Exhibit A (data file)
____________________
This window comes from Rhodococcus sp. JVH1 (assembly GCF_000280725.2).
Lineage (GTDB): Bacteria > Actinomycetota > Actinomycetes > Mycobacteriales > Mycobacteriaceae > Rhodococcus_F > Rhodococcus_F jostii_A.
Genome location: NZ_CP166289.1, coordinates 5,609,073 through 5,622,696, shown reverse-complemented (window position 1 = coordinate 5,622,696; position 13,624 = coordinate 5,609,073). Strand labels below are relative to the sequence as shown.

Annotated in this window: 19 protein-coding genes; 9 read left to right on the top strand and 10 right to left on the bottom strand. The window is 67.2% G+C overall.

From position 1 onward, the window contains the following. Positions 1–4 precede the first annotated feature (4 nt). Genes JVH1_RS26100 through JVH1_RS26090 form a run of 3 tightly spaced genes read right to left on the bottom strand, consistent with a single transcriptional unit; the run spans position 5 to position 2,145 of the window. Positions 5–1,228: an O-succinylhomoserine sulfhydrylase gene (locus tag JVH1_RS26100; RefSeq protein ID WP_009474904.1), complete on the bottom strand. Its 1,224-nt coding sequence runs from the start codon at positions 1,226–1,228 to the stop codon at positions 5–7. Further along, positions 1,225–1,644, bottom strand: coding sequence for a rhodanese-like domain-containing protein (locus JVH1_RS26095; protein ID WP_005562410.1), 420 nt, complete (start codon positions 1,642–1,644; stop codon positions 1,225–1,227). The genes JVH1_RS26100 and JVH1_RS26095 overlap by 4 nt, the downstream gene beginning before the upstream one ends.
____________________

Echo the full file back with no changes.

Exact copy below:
This window comes from Rhodococcus sp. JVH1 (assembly GCF_000280725.2).
Lineage (GTDB): Bacteria > Actinomycetota > Actinomycetes > Mycobacteriales > Mycobacteriaceae > Rhodococcus_F > Rhodococcus_F jostii_A.
Genome location: NZ_CP166289.1, coordinates 5,609,073 through 5,622,696, shown reverse-complemented (window position 1 = coordinate 5,622,696; position 13,624 = coordinate 5,609,073). Strand labels below are relative to the sequence as shown.

Annotated in this window: 19 protein-coding genes; 9 read left to right on the top strand and 10 right to left on the bottom strand. The window is 67.2% G+C overall.

From position 1 onward, the window contains the following. Positions 1–4 precede the first annotated feature (4 nt). Genes JVH1_RS26100 through JVH1_RS26090 form a run of 3 tightly spaced genes read right to left on the bottom strand, consistent with a single transcriptional unit; the run spans position 5 to position 2,145 of the window. Positions 5–1,228: an O-succinylhomoserine sulfhydrylase gene (locus tag JVH1_RS26100; RefSeq protein ID WP_009474904.1), complete on the bottom strand. Its 1,224-nt coding sequence runs from the start codon at positions 1,226–1,228 to the stop codon at positions 5–7. Further along, positions 1,225–1,644, bottom strand: coding sequence for a rhodanese-like domain-containing protein (locus JVH1_RS26095; protein ID WP_005562410.1), 420 nt, complete (start codon positions 1,642–1,644; stop codon positions 1,225–1,227). The genes JVH1_RS26100 and JVH1_RS26095 overlap by 4 nt, the downstream gene beginning before the upstream one ends.